Kevin Drum wrote this a few days back:

Is Obama likely to [make recess appointments aggressively]? Pundits and bloggers love to chew over these kinds of unconventional possibilities, but Obama himself has shown little appetite for them. There are probably two reasons for this. First, he’s afraid that Republicans would become even more obstructionist than ever if he went down this road. Second, he’s unsure how the public would respond to this kind of hardball. The former has probably become less salient over time, given that there’s not an awful lot more obstructionist that Republicans can become at this point. But at the same time, the latter has become more salient because there’s an election coming up. So although the liberal base would love to see Obama show more spine on the appointment front, he probably won’t. Obama has consistently ignored his base in favor of the independents he needs to win reelection, and he’s consistently demonstrated that he thinks independents are put off by partisan confrontation.

This has some truth to this, and I’ve argued it before, but I’m now wondering if there isn’t a bigger explanation for this. Obama is and has always been perfectly willing to be confrontational rhetorically, and the payroll tax fight has made me think that I was missing some aspect of the man’s operation. That was largely a partisan confrontation, though near the end it did morph into something else. Obama didn’t seem to have much of a problem with it, though, so far as I could tell. Sure, he had more leverage than at other times, but he had some pretty strong leverage in the climate change debate that he didn’t use (hasn’t used?) to bend the outcome in his favor. A contradiction? Maybe, but there is an explanation that I can see.

I don’t think Obama minds partisan confrontation, I think he greatly minds being seen as the aggressor in that confrontation. For what reason I’m not sure, but there it is. Imposing a cap-and-trade system by another name under the EPA would have been great leverage to get a bill, but it would have been unavoidably aggressive, so he didn’t do it. In the payroll tax fight, he was able to put pressure on Republicans without seeming aggressive at all. That’s the key, I think. Obama likes to set the conditions and then hang back and let the dominoes fall, ideally making his opponents destroy themselves without his having to get his hands dirty. This was exactly how he comported himself in his 2004 US Senate race, in which opponents ranging in formidability from Blair Hull to Jack Ryan to Alan Keyes were felled by Obama’s indirect style of confrontation and their own shortcomings, and it worked brilliantly. It was also exactly how he comported himself in 2008, where again he defeated a number of strong contenders using this style of confrontation. And it worked brilliantly in the payroll tax cut fight. So, clearly, this strategy has its uses.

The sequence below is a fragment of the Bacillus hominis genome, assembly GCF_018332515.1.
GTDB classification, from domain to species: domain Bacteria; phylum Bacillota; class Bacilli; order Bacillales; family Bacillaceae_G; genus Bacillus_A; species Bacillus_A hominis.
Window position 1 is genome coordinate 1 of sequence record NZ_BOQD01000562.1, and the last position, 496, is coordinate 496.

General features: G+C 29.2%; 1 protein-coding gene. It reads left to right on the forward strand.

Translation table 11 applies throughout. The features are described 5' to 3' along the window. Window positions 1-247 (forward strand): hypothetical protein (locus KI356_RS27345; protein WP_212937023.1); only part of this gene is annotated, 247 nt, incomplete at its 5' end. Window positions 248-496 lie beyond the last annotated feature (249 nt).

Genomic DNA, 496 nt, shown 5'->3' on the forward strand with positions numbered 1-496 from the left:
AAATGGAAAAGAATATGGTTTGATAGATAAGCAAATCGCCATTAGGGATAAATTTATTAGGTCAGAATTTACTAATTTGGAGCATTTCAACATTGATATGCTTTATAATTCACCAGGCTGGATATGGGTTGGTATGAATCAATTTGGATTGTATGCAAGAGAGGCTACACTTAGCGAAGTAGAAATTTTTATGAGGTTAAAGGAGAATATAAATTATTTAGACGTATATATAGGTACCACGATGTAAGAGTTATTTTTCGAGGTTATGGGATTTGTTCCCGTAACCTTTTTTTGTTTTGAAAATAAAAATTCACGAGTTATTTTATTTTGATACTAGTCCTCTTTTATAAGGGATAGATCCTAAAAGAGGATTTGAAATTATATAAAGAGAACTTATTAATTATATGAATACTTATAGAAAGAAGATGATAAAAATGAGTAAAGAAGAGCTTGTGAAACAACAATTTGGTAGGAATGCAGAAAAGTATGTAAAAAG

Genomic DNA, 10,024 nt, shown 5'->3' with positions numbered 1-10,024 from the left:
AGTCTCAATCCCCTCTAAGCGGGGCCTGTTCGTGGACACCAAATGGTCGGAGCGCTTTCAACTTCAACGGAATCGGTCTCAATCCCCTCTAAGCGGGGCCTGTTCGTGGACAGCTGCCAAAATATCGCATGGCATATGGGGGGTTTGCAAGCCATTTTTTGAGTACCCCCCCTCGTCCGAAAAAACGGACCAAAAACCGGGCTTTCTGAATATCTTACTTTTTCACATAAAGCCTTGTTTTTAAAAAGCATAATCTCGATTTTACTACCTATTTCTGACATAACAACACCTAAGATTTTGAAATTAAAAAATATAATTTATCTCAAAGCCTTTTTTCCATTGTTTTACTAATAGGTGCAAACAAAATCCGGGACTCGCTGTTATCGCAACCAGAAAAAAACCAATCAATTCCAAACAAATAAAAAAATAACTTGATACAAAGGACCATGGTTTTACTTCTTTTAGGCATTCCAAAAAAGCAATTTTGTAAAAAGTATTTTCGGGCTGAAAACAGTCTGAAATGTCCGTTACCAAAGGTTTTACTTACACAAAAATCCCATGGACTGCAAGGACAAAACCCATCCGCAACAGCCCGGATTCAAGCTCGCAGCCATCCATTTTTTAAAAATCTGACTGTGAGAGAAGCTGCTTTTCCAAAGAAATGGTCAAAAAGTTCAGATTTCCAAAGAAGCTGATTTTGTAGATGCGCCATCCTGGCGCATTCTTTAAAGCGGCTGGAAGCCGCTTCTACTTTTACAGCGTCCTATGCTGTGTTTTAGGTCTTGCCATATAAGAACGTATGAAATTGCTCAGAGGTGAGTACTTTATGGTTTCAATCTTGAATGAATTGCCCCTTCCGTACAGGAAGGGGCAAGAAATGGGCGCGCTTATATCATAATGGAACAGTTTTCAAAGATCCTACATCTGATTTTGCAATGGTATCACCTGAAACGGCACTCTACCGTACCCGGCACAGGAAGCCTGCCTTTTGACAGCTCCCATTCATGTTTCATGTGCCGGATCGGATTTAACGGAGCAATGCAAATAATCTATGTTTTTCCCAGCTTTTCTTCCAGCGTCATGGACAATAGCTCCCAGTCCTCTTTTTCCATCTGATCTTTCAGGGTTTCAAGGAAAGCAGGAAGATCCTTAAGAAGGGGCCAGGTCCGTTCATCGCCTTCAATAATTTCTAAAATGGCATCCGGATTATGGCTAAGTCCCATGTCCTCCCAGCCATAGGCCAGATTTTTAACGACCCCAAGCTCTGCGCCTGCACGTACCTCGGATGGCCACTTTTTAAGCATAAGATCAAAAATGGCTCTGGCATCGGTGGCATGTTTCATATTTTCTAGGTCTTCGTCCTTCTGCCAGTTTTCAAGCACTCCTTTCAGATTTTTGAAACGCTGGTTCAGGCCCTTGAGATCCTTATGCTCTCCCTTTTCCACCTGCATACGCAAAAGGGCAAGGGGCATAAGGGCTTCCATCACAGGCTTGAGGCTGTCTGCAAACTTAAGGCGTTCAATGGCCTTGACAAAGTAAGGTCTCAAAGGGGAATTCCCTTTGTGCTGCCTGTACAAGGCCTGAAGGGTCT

The problem is that it’s not infinitely useful. Obama badly miscalculated the politics on healthcare by not getting out front on it and driving the process more directly, preferring to hang back and let Congress hash out its conflicts on its own. Generally, I think it tends to be much less helpful when it comes to pushing forward an agenda–you really need to take the initiative on that, otherwise it can go in unpredictable directions. And with respect to the debt limit fight, it’s impossible to imagine a worse strategy Obama could have picked than this indirect confrontation thing. Giving up the flag and letting your opponent run it right off a cliff is a strategy that really can be effective, and Obama has gotten far with it and can play it well. But sometimes a direct assault just is the best strategy is all I’m saying, and unless he develops a feel for the direct attack he’s going to have a quite limited toolbox for the rest of his time in office. And doing this all the time (a) makes it less effective, since it becomes predictable and/or stale, and (b) can appear to people as a lack of passion/interest/control, which was pretty much the outcome of the debt ceiling debate. I think this is where the “Obama’s Playing 11-dimensional Chess” meme comes from, which is correct in that he’s playing a long game, but incorrect in that it’s not an inherently complicated strategy Obama pursues. It’s just giving the other guy enough rope. Which is fine, but there has to be a balance is all I’m saying. Perhaps giving the Consumer Financial Protection Board a chairman is a good place to start finding it.

And since I used a variant of “give ’em enough rope,” I just can’t help myself:


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